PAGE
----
Kentucky College of Optometry Set to Recruit Inaugural Class
The 22nd school in the nation and the first in Kentucky, the University of Pikeville-Kentucky College of Optometry (KYCO) has entered a new phase and will begin recruiting its inaugural class for the fall of 2016.
The Accreditation Council on Optometric Education (ACOE) voted to grant the Kentucky College of Optometry the pre-accreditation classification of “Preliminary Approval.” The notification was received Nov. 13 in a letter from ACOE Chairman J. Bart Campbell, O.D.
“The classification of ‘Preliminary Approval’ is granted to a professional optometric degree program that has clearly demonstrated it is developing in accordance with council standards,” wrote Campbell. “The program has approval to begin student recruitment, selection and admissions, and to begin offering the program.”
An ACOE evaluation team visited the university Aug. 30-Sept. 1, 2015. As part of the process, the ACOE will review the preliminary approval classification annually during the first three academic years of the program, including progress reports and/or site visits. A request for final accreditation status will be made by the university not less than 12 months prior to graduation of the program’s first class.
Sixty students will be admitted per class for a total of 240. With no other colleges of optometry in Kentucky, West Virginia, Virginia, North Carolina, South Carolina or Georgia, KYCO will be the most accessible college of optometry in the Southeastern portion of the country.
“We are the first school to receive such recognition under the new, more stringent accreditation standards, and in a record time of one year and three months from the time we initiated our self-study,” said Founding Dean, Andrew Buzzelli, O.D., M.S. “It is because of the profusely talented UPIKE employees that we will be working toward complying with all of the standards for final accreditation, which will be considered after graduation of our first class.”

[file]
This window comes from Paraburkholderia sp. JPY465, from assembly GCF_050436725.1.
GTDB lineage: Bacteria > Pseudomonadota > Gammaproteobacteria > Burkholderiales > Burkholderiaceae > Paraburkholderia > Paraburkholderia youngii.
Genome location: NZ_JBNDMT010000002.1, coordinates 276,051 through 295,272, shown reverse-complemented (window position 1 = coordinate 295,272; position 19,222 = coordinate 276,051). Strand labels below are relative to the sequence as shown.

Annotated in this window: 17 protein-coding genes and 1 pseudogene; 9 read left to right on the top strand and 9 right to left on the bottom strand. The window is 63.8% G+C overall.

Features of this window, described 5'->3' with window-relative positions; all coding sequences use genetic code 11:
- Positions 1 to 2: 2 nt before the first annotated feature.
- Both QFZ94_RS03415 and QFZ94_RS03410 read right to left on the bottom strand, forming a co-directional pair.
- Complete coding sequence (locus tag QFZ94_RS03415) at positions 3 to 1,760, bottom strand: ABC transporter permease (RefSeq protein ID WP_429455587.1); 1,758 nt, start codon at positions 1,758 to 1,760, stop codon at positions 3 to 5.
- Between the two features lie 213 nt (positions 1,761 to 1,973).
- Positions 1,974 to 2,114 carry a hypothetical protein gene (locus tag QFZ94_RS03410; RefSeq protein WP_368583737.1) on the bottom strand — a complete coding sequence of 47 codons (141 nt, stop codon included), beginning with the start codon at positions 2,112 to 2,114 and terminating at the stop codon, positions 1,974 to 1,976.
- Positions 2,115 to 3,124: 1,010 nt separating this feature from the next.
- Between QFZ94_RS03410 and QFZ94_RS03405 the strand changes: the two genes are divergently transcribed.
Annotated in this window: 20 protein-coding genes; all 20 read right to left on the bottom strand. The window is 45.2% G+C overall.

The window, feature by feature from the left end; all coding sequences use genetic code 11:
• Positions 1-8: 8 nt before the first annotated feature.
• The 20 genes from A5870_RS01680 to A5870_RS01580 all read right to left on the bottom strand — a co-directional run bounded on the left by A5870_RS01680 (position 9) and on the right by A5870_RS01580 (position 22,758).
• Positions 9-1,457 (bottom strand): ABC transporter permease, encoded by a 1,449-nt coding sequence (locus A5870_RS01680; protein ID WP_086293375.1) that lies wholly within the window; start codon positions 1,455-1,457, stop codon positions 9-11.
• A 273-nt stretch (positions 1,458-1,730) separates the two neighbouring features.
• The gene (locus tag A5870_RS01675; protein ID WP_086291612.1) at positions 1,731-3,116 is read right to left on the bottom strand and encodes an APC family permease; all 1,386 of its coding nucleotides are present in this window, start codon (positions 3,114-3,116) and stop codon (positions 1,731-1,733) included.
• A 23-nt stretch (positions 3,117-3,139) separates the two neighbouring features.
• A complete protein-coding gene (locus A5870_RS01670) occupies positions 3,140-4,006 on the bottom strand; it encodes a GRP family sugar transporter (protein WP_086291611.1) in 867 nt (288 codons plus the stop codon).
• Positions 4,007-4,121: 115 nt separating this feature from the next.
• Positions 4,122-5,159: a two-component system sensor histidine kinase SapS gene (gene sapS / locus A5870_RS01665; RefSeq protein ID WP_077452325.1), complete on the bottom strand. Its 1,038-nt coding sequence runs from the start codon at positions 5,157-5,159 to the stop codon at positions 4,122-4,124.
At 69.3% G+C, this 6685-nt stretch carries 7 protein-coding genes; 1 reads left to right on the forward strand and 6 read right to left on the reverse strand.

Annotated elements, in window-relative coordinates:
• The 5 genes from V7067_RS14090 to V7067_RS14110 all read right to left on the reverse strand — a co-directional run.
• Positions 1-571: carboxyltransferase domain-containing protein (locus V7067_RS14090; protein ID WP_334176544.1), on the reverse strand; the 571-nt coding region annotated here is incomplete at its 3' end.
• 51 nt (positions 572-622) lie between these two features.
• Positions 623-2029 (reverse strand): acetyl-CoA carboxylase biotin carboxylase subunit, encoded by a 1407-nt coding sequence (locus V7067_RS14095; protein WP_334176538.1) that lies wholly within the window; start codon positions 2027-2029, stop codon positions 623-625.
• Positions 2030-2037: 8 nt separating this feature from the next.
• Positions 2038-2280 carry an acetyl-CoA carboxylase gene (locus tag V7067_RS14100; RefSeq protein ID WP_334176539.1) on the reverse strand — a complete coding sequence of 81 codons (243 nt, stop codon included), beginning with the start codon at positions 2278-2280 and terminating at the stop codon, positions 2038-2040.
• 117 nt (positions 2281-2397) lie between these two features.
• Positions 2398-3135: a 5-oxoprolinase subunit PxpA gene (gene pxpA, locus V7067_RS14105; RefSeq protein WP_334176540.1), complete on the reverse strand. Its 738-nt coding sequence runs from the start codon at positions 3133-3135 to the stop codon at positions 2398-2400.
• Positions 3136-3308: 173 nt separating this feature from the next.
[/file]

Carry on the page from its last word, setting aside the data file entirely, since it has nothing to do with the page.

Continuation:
In 2014, the university announced the Kentucky College of Optometry, the next step in transforming the culture and health care of the region through access and education. A continuation of the university’s strategic focus on health sciences, the college of osteopathic medicine, the school of nursing and the college of optometry will serve as an integrated health care model for rural medicine.
Central Appalachia is a region that has the highest incidences of severe vision loss from other factors such as diabetes and hypertension. Earlier this year, the Centers for Disease Control and Prevention reported on the U.S. counties with the highest prevalence of severe vision loss, the majority of which were located in the south. Overall, about three percent of people had severe vision loss. The highest rate amongst all American regions was Owsley County, located in the coalfields of Eastern Kentucky, at more than 18 percent.
“Our Kentucky College of Osteopathic Medicine has provided a successful blueprint and the experience to build a sustainable model for rural health care education,” said Paul Patton, the university’s chancellor and interim president. “National statistics demonstrate the need for quality, affordable vision care in rural areas. Our objective is to provide access and education to the people of the mountains and to address a critical health care need in our region and throughout the nation. We expect that the college of optometry will be nationally renowned as a premier college for teaching and research.”